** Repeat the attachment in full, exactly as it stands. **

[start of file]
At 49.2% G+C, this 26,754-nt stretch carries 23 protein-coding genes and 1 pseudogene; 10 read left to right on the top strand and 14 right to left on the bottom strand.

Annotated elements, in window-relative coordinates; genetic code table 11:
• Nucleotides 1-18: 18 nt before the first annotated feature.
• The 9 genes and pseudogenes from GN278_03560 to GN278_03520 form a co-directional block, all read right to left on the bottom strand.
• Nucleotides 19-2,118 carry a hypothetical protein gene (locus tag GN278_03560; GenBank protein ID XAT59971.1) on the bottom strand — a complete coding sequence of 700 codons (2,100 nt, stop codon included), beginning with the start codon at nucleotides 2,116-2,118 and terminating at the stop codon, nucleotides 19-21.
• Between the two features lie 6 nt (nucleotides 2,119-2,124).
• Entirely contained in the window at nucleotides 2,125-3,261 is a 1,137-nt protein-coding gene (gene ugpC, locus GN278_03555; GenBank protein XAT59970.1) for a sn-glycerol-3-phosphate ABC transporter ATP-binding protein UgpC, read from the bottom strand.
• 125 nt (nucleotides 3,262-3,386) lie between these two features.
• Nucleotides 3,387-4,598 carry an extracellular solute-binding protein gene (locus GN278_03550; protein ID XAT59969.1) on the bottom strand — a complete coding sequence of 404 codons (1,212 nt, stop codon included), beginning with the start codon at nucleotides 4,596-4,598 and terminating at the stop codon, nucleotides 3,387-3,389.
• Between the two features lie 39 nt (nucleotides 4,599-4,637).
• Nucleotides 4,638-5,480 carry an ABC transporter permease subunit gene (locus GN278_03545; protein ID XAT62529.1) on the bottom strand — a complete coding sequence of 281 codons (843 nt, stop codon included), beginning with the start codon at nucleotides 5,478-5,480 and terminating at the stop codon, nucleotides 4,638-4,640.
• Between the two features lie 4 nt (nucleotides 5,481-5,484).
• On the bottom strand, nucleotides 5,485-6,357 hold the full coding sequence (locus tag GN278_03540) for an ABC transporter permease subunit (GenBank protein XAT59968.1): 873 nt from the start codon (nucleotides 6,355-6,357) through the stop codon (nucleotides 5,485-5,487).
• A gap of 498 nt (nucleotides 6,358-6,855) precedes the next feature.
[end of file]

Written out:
At 49.2% G+C, this 26,754-nt stretch carries 23 protein-coding genes and 1 pseudogene; 10 read left to right on the top strand and 14 right to left on the bottom strand.

Annotated elements, in window-relative coordinates; genetic code table 11:
• Nucleotides 1-18: 18 nt before the first annotated feature.
• The 9 genes and pseudogenes from GN278_03560 to GN278_03520 form a co-directional block, all read right to left on the bottom strand.
• Nucleotides 19-2,118 carry a hypothetical protein gene (locus tag GN278_03560; GenBank protein ID XAT59971.1) on the bottom strand — a complete coding sequence of 700 codons (2,100 nt, stop codon included), beginning with the start codon at nucleotides 2,116-2,118 and terminating at the stop codon, nucleotides 19-21.
• Between the two features lie 6 nt (nucleotides 2,119-2,124).
• Entirely contained in the window at nucleotides 2,125-3,261 is a 1,137-nt protein-coding gene (gene ugpC, locus GN278_03555; GenBank protein XAT59970.1) for a sn-glycerol-3-phosphate ABC transporter ATP-binding protein UgpC, read from the bottom strand.
• 125 nt (nucleotides 3,262-3,386) lie between these two features.
• Nucleotides 3,387-4,598 carry an extracellular solute-binding protein gene (locus GN278_03550; protein ID XAT59969.1) on the bottom strand — a complete coding sequence of 404 codons (1,212 nt, stop codon included), beginning with the start codon at nucleotides 4,596-4,598 and terminating at the stop codon, nucleotides 3,387-3,389.
• Between the two features lie 39 nt (nucleotides 4,599-4,637).
• Nucleotides 4,638-5,480 carry an ABC transporter permease subunit gene (locus GN278_03545; protein ID XAT62529.1) on the bottom strand — a complete coding sequence of 281 codons (843 nt, stop codon included), beginning with the start codon at nucleotides 5,478-5,480 and terminating at the stop codon, nucleotides 4,638-4,640.
• Between the two features lie 4 nt (nucleotides 5,481-5,484).
• On the bottom strand, nucleotides 5,485-6,357 hold the full coding sequence (locus tag GN278_03540) for an ABC transporter permease subunit (GenBank protein XAT59968.1): 873 nt from the start codon (nucleotides 6,355-6,357) through the stop codon (nucleotides 5,485-5,487).
• A gap of 498 nt (nucleotides 6,358-6,855) precedes the next feature.